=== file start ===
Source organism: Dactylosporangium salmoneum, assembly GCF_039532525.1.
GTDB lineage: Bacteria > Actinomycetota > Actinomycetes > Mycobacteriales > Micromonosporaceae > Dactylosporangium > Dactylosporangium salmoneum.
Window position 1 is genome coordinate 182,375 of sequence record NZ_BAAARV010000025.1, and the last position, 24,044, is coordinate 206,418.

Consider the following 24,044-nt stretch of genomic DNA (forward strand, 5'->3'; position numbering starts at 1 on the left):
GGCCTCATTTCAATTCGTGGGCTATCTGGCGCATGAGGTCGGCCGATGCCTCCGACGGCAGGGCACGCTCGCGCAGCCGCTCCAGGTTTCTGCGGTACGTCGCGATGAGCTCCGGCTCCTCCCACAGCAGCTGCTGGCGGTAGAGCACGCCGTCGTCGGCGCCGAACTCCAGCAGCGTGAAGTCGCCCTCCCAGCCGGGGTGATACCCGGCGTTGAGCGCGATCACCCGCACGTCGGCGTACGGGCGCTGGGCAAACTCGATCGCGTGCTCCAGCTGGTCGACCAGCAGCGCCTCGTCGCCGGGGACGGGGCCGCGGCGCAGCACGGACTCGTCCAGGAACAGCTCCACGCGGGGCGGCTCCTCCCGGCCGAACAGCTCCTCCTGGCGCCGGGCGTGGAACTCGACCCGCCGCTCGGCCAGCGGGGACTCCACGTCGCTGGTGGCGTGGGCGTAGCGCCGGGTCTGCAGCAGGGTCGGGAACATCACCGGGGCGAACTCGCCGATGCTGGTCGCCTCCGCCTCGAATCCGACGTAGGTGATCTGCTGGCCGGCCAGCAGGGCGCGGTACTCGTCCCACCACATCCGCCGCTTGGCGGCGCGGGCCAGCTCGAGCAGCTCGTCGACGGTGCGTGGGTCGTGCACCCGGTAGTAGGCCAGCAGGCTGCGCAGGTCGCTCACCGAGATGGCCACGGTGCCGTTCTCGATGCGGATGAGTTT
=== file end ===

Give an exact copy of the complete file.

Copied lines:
Source organism: Dactylosporangium salmoneum, assembly GCF_039532525.1.
GTDB lineage: Bacteria > Actinomycetota > Actinomycetes > Mycobacteriales > Micromonosporaceae > Dactylosporangium > Dactylosporangium salmoneum.
Window position 1 is genome coordinate 182,375 of sequence record NZ_BAAARV010000025.1, and the last position, 24,044, is coordinate 206,418.

Consider the following 24,044-nt stretch of genomic DNA (forward strand, 5'->3'; position numbering starts at 1 on the left):
GGCCTCATTTCAATTCGTGGGCTATCTGGCGCATGAGGTCGGCCGATGCCTCCGACGGCAGGGCACGCTCGCGCAGCCGCTCCAGGTTTCTGCGGTACGTCGCGATGAGCTCCGGCTCCTCCCACAGCAGCTGCTGGCGGTAGAGCACGCCGTCGTCGGCGCCGAACTCCAGCAGCGTGAAGTCGCCCTCCCAGCCGGGGTGATACCCGGCGTTGAGCGCGATCACCCGCACGTCGGCGTACGGGCGCTGGGCAAACTCGATCGCGTGCTCCAGCTGGTCGACCAGCAGCGCCTCGTCGCCGGGGACGGGGCCGCGGCGCAGCACGGACTCGTCCAGGAACAGCTCCACGCGGGGCGGCTCCTCCCGGCCGAACAGCTCCTCCTGGCGCCGGGCGTGGAACTCGACCCGCCGCTCGGCCAGCGGGGACTCCACGTCGCTGGTGGCGTGGGCGTAGCGCCGGGTCTGCAGCAGGGTCGGGAACATCACCGGGGCGAACTCGCCGATGCTGGTCGCCTCCGCCTCGAATCCGACGTAGGTGATCTGCTGGCCGGCCAGCAGGGCGCGGTACTCGTCCCACCACATCCGCCGCTTGGCGGCGCGGGCCAGCTCGAGCAGCTCGTCGACGGTGCGTGGGTCGTGCACCCGGTAGTAGGCCAGCAGGCTGCGCAGGTCGCTCACCGAGATGGCCACGGTGCCGTTCTCGATGCGGATGAGTTT